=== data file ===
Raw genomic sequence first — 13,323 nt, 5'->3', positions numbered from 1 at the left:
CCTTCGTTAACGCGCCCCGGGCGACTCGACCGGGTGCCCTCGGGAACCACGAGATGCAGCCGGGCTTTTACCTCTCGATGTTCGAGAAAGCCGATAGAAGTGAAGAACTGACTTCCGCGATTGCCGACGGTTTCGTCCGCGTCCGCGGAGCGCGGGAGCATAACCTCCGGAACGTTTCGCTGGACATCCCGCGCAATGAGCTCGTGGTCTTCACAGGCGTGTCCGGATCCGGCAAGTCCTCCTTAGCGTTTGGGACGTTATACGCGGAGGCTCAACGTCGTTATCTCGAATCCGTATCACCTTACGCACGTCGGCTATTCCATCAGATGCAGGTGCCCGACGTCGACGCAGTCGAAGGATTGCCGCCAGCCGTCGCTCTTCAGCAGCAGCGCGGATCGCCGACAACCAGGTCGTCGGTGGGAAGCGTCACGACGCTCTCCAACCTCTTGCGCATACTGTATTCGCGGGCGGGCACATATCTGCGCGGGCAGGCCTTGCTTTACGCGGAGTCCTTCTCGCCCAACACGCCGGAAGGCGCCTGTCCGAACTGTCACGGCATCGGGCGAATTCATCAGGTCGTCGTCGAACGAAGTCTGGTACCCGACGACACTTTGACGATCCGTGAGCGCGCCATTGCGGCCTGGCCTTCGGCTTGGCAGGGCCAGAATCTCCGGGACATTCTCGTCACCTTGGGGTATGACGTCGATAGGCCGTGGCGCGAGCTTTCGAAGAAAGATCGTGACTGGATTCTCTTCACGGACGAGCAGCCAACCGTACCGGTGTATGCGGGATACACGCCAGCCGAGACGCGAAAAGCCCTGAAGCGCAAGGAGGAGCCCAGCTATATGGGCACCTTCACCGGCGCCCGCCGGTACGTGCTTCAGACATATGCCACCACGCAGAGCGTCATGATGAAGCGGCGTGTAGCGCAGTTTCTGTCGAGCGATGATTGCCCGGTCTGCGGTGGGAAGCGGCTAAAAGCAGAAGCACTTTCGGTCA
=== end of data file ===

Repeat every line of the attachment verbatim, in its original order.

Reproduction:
Raw genomic sequence first — 13,323 nt, 5'->3', positions numbered from 1 at the left:
CCTTCGTTAACGCGCCCCGGGCGACTCGACCGGGTGCCCTCGGGAACCACGAGATGCAGCCGGGCTTTTACCTCTCGATGTTCGAGAAAGCCGATAGAAGTGAAGAACTGACTTCCGCGATTGCCGACGGTTTCGTCCGCGTCCGCGGAGCGCGGGAGCATAACCTCCGGAACGTTTCGCTGGACATCCCGCGCAATGAGCTCGTGGTCTTCACAGGCGTGTCCGGATCCGGCAAGTCCTCCTTAGCGTTTGGGACGTTATACGCGGAGGCTCAACGTCGTTATCTCGAATCCGTATCACCTTACGCACGTCGGCTATTCCATCAGATGCAGGTGCCCGACGTCGACGCAGTCGAAGGATTGCCGCCAGCCGTCGCTCTTCAGCAGCAGCGCGGATCGCCGACAACCAGGTCGTCGGTGGGAAGCGTCACGACGCTCTCCAACCTCTTGCGCATACTGTATTCGCGGGCGGGCACATATCTGCGCGGGCAGGCCTTGCTTTACGCGGAGTCCTTCTCGCCCAACACGCCGGAAGGCGCCTGTCCGAACTGTCACGGCATCGGGCGAATTCATCAGGTCGTCGTCGAACGAAGTCTGGTACCCGACGACACTTTGACGATCCGTGAGCGCGCCATTGCGGCCTGGCCTTCGGCTTGGCAGGGCCAGAATCTCCGGGACATTCTCGTCACCTTGGGGTATGACGTCGATAGGCCGTGGCGCGAGCTTTCGAAGAAAGATCGTGACTGGATTCTCTTCACGGACGAGCAGCCAACCGTACCGGTGTATGCGGGATACACGCCAGCCGAGACGCGAAAAGCCCTGAAGCGCAAGGAGGAGCCCAGCTATATGGGCACCTTCACCGGCGCCCGCCGGTACGTGCTTCAGACATATGCCACCACGCAGAGCGTCATGATGAAGCGGCGTGTAGCGCAGTTTCTGTCGAGCGATGATTGCCCGGTCTGCGGTGGGAAGCGGCTAAAAGCAGAAGCACTTTCGGTCA